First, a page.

Vito “Babe” Parilli, a member of the Patriots’ Hall of Fame and one of the greatest quarterbacks in the history of the American Football League, has died at the age of 87.
An All-American and two-time Heisman Trophy finalist while playing for Bear Bryant at Kentucky in 1950 and 1951, Parilli was one of the greatest players ever to play for the Wildcats and is a member of the College Football Hall of Fame.
The Packers made Parilli the fourth overall pick of the 1952 NFL draft, but he lasted just two seasons in Green Bay before heading north and playing for the Ottawa Rough Riders of the Canadian Football League. He then became a football wanderer, going from Ottawa to Cleveland, back to the Packers, then back to Ottawa and never really finding the right fit.
But when the AFL launched in 1960, he found the right fit. He joined the Raiders in the AFL’s inaugural season, then was traded to the Boston Patriots and had an outstanding career there, being chosen to three AFL All-Star games. His 31 touchdown passes in 1964 stood as the Patriots’ record until Tom Brady broke it in 2007. Parilli’s playing career ended with the Jets, where he won a ring as Joe Namath’s backup in Super Bowl III. When he finally announced his retirement as a player in 1970, he was 40 years old.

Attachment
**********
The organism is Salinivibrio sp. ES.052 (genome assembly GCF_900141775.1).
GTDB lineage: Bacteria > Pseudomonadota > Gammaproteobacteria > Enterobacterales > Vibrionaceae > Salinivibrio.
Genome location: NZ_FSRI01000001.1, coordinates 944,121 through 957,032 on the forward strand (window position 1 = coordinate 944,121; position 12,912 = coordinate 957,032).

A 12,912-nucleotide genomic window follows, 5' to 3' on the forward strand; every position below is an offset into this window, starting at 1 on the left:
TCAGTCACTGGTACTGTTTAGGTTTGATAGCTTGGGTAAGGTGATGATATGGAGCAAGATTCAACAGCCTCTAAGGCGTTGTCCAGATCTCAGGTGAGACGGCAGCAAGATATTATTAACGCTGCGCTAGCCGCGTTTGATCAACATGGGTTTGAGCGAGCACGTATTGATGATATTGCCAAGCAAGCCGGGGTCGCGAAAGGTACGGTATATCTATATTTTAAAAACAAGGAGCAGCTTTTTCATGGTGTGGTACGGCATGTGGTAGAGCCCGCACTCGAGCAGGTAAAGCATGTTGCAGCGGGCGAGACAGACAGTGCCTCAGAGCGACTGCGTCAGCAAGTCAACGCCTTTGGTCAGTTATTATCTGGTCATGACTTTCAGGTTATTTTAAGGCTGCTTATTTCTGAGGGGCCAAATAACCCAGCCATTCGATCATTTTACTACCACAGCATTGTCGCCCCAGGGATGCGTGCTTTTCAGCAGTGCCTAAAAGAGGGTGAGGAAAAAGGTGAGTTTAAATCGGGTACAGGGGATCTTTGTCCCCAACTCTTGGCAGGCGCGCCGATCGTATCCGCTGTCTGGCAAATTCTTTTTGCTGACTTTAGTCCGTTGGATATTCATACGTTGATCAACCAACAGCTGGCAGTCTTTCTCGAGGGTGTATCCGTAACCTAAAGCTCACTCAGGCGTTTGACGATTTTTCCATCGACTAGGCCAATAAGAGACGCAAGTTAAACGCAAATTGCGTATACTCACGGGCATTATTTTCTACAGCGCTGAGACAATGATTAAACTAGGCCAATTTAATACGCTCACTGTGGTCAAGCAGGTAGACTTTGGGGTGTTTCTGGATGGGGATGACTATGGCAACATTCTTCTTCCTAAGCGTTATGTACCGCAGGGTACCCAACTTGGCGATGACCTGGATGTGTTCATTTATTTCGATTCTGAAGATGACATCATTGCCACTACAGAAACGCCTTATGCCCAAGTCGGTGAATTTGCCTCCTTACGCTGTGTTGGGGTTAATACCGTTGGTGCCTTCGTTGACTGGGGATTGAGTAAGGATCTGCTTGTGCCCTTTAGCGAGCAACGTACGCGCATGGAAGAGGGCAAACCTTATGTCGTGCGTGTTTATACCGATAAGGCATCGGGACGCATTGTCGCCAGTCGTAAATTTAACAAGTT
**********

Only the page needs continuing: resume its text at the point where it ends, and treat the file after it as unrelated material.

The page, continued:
After that, Parilli got to work as a coach, spending a year as an assistant with the Steelers before becoming head coach of the New York Stars and later the Chicago Winds of the World Football League. He later coached six different Arena Football League teams.
Parilli’s love of football never waned, and after watching this year’s national championship game between Alabama and Clemson, Parilli said, “Best game I ever saw in the college playoffs. Watched it all the way to the end.”
Few people saw more in the game of football than Babe Parilli.